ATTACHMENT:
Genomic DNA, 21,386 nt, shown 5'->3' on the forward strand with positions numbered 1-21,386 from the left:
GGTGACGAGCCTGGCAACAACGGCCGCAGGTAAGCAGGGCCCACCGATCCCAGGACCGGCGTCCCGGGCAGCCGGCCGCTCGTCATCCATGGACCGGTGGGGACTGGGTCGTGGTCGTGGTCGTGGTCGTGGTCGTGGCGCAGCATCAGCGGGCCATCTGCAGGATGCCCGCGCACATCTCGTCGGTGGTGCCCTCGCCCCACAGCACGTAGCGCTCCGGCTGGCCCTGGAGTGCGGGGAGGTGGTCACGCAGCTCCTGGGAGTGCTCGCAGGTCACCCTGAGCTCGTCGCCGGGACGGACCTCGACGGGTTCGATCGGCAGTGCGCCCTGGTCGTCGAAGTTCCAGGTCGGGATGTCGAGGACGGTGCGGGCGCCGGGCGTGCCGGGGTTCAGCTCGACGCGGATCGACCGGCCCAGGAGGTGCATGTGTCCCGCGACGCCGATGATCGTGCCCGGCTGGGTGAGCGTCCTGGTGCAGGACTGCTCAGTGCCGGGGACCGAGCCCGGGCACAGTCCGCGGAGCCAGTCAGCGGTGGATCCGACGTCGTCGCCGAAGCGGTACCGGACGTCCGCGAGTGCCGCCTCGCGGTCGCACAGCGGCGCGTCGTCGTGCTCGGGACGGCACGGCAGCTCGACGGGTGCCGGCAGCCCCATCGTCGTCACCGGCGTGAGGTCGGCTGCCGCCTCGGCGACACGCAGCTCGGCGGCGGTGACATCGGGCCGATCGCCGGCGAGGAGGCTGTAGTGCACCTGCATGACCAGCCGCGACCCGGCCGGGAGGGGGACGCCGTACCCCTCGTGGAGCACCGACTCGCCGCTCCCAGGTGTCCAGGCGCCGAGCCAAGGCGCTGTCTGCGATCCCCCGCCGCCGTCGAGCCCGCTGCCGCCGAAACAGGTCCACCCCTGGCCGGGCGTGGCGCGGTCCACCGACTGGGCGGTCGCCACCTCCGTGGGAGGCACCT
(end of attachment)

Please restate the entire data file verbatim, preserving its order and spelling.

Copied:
Genomic DNA, 21,386 nt, shown 5'->3' on the forward strand with positions numbered 1-21,386 from the left:
GGTGACGAGCCTGGCAACAACGGCCGCAGGTAAGCAGGGCCCACCGATCCCAGGACCGGCGTCCCGGGCAGCCGGCCGCTCGTCATCCATGGACCGGTGGGGACTGGGTCGTGGTCGTGGTCGTGGTCGTGGTCGTGGCGCAGCATCAGCGGGCCATCTGCAGGATGCCCGCGCACATCTCGTCGGTGGTGCCCTCGCCCCACAGCACGTAGCGCTCCGGCTGGCCCTGGAGTGCGGGGAGGTGGTCACGCAGCTCCTGGGAGTGCTCGCAGGTCACCCTGAGCTCGTCGCCGGGACGGACCTCGACGGGTTCGATCGGCAGTGCGCCCTGGTCGTCGAAGTTCCAGGTCGGGATGTCGAGGACGGTGCGGGCGCCGGGCGTGCCGGGGTTCAGCTCGACGCGGATCGACCGGCCCAGGAGGTGCATGTGTCCCGCGACGCCGATGATCGTGCCCGGCTGGGTGAGCGTCCTGGTGCAGGACTGCTCAGTGCCGGGGACCGAGCCCGGGCACAGTCCGCGGAGCCAGTCAGCGGTGGATCCGACGTCGTCGCCGAAGCGGTACCGGACGTCCGCGAGTGCCGCCTCGCGGTCGCACAGCGGCGCGTCGTCGTGCTCGGGACGGCACGGCAGCTCGACGGGTGCCGGCAGCCCCATCGTCGTCACCGGCGTGAGGTCGGCTGCCGCCTCGGCGACACGCAGCTCGGCGGCGGTGACATCGGGCCGATCGCCGGCGAGGAGGCTGTAGTGCACCTGCATGACCAGCCGCGACCCGGCCGGGAGGGGGACGCCGTACCCCTCGTGGAGCACCGACTCGCCGCTCCCAGGTGTCCAGGCGCCGAGCCAAGGCGCTGTCTGCGATCCCCCGCCGCCGTCGAGCCCGCTGCCGCCGAAACAGGTCCACCCCTGGCCGGGCGTGGCGCGGTCCACCGACTGGGCGGTCGCCACCTCCGTGGGAGGCACCT